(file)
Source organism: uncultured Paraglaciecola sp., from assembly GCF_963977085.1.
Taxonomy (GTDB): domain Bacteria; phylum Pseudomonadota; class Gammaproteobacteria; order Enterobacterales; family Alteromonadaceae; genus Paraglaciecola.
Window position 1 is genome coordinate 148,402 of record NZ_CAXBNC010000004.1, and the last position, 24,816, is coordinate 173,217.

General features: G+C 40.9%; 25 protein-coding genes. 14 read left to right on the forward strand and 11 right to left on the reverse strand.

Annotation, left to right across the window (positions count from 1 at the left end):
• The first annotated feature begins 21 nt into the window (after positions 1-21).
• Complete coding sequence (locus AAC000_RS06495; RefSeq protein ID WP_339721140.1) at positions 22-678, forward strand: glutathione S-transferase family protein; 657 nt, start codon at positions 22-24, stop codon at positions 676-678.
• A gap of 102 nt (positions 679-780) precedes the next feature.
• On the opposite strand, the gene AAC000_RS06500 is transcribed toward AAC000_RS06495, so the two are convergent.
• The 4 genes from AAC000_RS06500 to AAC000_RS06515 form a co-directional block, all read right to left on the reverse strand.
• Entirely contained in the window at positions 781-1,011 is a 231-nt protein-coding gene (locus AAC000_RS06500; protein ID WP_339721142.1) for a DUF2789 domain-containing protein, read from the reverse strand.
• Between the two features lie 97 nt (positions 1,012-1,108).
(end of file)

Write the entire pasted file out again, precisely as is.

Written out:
Source organism: uncultured Paraglaciecola sp., from assembly GCF_963977085.1.
Taxonomy (GTDB): domain Bacteria; phylum Pseudomonadota; class Gammaproteobacteria; order Enterobacterales; family Alteromonadaceae; genus Paraglaciecola.
Window position 1 is genome coordinate 148,402 of record NZ_CAXBNC010000004.1, and the last position, 24,816, is coordinate 173,217.

General features: G+C 40.9%; 25 protein-coding genes. 14 read left to right on the forward strand and 11 right to left on the reverse strand.

Annotation, left to right across the window (positions count from 1 at the left end):
• The first annotated feature begins 21 nt into the window (after positions 1-21).
• Complete coding sequence (locus AAC000_RS06495; RefSeq protein ID WP_339721140.1) at positions 22-678, forward strand: glutathione S-transferase family protein; 657 nt, start codon at positions 22-24, stop codon at positions 676-678.
• A gap of 102 nt (positions 679-780) precedes the next feature.
• On the opposite strand, the gene AAC000_RS06500 is transcribed toward AAC000_RS06495, so the two are convergent.
• The 4 genes from AAC000_RS06500 to AAC000_RS06515 form a co-directional block, all read right to left on the reverse strand.
• Entirely contained in the window at positions 781-1,011 is a 231-nt protein-coding gene (locus AAC000_RS06500; protein ID WP_339721142.1) for a DUF2789 domain-containing protein, read from the reverse strand.
• Between the two features lie 97 nt (positions 1,012-1,108).